Dig Baton Rouge


Tigers trounce BYU in easy win

Stop me if you’ve heard this football joke before. Two teams played in the Superdome for a high-stakes neutral site game. And one team didn’t muster enough offense to ever get across the 50-yard line.

That joke has haunted LSU fans for six years. But on Saturday night, the Tigers turned the tables and flipped the script, inflicting the same fate to BYU to kick off the 2017 season.

The Tigers crushed the Cougars 27-0 on Saturday—a dominant performance which kick-started the Ed Orgeron regime as the Tigers’ head coach. LSU outgained BYU 479-97 in the win, generating 26 first downs to the Cougars’ 6.

BYU also never got across the 50-yard-line offensively in the game, which Orgeron said was a huge credit to second-year defensive coordinator Dave Aranda and his group, which controlled the pace of play throughout the dominant win.

“A+,” Orgeron said when asked to grade the defense. “I think they had one yard rushing or something like that. It’s a great job by Dave Aranda and Pete Jenkins. We didn’t give up any deep balls—great job to Corey Raymond and Dennis Johnson – just a tremendous job. I think we played five freshmen—true freshmen on defense tonight and it’s just a tremendous job by our staff and our football players.”

LSU out-muscled BYU from the opening minutes of the game. The teams traded punts in the first quarter before LSU opened up the scoring in the second quarter, capping a 13-play, 66-yard drive with a short touchdown run from Derrius Guice, which made the score 7-0.

After a quick 3-and-out drive, LSU got the ball back and struck quick with another Guice touchdown run, which made the game 14-0 with 11:53 to go in the half—a score which stuck until halftime. Guice got a heavy workload in the win, rushing 27 times for 122 yards with the two scores.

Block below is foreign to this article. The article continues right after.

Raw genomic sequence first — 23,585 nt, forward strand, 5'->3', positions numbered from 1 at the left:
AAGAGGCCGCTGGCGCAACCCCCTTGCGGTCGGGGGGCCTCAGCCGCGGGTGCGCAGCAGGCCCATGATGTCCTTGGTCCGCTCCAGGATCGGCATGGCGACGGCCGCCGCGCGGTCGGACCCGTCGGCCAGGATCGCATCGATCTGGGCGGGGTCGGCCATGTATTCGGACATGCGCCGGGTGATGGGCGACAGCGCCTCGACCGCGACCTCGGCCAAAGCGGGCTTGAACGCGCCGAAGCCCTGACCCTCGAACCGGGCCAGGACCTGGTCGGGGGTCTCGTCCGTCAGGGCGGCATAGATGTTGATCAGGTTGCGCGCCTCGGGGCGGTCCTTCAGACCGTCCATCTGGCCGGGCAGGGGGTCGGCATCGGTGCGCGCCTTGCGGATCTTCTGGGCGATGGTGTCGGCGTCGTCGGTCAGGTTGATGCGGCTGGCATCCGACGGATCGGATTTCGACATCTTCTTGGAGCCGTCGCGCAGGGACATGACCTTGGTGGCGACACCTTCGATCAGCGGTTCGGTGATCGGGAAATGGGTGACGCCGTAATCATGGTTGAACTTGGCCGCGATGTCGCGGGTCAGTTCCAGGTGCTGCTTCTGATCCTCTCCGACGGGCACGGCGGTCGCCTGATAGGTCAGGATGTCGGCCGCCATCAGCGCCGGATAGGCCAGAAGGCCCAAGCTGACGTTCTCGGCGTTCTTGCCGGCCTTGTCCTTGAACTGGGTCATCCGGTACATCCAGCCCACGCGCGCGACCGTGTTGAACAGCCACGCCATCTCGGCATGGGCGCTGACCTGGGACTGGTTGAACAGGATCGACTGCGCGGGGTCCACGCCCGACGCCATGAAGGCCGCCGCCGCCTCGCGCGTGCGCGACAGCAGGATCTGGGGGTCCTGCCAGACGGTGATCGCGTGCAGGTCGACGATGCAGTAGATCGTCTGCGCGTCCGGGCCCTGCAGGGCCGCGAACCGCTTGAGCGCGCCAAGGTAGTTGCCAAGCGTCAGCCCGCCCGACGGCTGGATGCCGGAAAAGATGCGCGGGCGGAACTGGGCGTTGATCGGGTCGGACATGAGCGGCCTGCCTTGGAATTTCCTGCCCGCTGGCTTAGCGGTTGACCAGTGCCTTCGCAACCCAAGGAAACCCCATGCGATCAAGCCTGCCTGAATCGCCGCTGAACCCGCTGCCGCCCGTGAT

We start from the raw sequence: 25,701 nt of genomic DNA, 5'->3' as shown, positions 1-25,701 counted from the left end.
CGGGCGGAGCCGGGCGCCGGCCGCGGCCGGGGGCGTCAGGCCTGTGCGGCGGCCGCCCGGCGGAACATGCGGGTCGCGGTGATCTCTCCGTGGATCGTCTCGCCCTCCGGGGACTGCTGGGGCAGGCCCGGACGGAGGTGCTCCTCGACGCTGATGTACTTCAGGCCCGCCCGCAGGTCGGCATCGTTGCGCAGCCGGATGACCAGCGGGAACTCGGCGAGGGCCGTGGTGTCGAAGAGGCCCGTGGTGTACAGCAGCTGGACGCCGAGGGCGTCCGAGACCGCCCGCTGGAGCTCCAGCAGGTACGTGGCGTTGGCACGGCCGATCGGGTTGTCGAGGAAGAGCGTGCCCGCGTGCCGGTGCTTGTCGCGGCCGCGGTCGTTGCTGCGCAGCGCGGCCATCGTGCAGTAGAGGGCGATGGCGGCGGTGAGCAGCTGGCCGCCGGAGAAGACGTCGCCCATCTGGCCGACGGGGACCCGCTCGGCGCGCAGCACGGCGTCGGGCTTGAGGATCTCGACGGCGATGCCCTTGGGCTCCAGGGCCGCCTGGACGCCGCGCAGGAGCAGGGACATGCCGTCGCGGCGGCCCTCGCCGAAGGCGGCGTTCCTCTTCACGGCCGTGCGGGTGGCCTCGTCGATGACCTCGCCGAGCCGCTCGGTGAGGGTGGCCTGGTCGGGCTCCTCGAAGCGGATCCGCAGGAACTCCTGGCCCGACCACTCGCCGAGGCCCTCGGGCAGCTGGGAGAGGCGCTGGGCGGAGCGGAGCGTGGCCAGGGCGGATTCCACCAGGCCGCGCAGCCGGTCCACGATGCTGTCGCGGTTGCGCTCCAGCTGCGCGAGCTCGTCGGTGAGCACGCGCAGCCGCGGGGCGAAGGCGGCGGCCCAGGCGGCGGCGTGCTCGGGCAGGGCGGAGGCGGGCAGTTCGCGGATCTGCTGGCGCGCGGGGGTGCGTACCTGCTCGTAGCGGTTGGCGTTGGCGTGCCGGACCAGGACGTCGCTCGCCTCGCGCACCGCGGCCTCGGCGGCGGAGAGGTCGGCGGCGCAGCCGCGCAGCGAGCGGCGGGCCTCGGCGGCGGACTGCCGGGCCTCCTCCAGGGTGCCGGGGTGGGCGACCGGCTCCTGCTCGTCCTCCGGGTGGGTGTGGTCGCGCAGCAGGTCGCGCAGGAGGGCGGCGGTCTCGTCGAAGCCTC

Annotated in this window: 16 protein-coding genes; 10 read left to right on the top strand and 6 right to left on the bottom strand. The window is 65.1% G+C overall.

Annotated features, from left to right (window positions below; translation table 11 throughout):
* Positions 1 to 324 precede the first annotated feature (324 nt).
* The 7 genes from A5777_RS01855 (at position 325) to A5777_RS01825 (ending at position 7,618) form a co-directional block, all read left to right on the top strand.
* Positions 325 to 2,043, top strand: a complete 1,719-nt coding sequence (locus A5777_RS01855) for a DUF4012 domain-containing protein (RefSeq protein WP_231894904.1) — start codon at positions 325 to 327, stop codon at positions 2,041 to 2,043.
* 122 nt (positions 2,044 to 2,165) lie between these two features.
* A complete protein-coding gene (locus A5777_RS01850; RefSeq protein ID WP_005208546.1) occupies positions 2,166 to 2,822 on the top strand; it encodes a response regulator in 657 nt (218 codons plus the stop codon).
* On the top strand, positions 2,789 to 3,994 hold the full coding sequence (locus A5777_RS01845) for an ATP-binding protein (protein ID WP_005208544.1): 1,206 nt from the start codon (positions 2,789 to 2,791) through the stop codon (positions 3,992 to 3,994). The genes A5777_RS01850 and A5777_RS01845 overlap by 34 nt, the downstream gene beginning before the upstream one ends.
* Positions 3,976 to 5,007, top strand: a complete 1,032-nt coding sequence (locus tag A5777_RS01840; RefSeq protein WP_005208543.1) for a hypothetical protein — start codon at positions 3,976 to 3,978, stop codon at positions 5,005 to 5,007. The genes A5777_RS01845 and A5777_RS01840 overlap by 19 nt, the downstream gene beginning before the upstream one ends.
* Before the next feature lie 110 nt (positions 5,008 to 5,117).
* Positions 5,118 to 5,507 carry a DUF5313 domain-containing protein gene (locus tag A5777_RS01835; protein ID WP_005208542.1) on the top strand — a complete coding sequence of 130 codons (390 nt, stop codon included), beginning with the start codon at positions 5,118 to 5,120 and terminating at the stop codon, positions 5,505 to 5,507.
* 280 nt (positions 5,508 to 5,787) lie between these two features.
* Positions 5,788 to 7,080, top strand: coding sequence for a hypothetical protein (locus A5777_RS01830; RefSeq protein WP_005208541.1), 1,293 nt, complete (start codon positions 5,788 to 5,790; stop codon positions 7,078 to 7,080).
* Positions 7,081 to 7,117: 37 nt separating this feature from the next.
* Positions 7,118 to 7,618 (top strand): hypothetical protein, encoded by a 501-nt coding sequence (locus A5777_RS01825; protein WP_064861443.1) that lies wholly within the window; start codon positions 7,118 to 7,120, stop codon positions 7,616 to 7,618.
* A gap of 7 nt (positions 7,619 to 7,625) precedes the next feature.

In Matt Canada’s first game as LSU’s offensive coordinator, the Tigers were also efficient through the air. Quarterback Danny Etling completed 14-of-17 passes for 171 yards.

More importantly than that, LSU didn’t turnover the football in the game, while generating 479 yards and maintaining almost 42 minutes of possession.

“I thought he was excellent,” Orgeron said of Canada. “I thought it was excellent the whole night. Obviously, we’re a little disappointed with the penalties at the beginning. But they settled down, he ran his offense and I thought they looked great.”

In the second half, the script never flipped for BYU. The Cougars got the football first out of halftime—an empty drive. From there, LSU marched 80 more yards on a lengthy drive capped with a short field goal. After another stop, the Tigers drove again for three more points, which made the score 20-0 going to the fourth quarter.

In the final quarter, LSU’s offense broke through and found the end zone again on a short touchdown run by Darrel Williams—a score setup by a muffed fake punt try by the Cougars. Williams had 92 yards on 15 carries in the game, which featured 57 runs and just 18 passes for LSU.

Orgeron conceded after the win that Canada’s offense was a bit bland, but quickly added that it won’t be if the Tigers need flavor. He said the coach shifted to a more conservative look when he saw how dominant LSU’s defense was throughout the game.

“He ran about 10 percent of the plays on his sheet,” Orgeron said.

With the win, LSU improves to 1-0, a solid first test for a team which opened the 2016 season with a loss at Wisconsin. Orgeron said the Tigers were far from perfect in the game, but were plenty good enough to find victory. Given the first-game jitters and the circumstances surrounding the game being moved from Houston to New Orleans, Orgeron said he’s happy with the performance.

“It’s great to see our guys come out with energy,” he said. “We had excellent execution. I thought it was a great job by the offensive and defensive staffs and our special teams stepped it up in the second half. I’m just proud of our whole football team and our whole coaching staff.”

LSU will return to play next Saturday in Tiger Stadium against Chattanooga—a team not expected to stiffly challenge the Tigers.

The Mocs played last weekend, losing to Jacksonville State on national TV.


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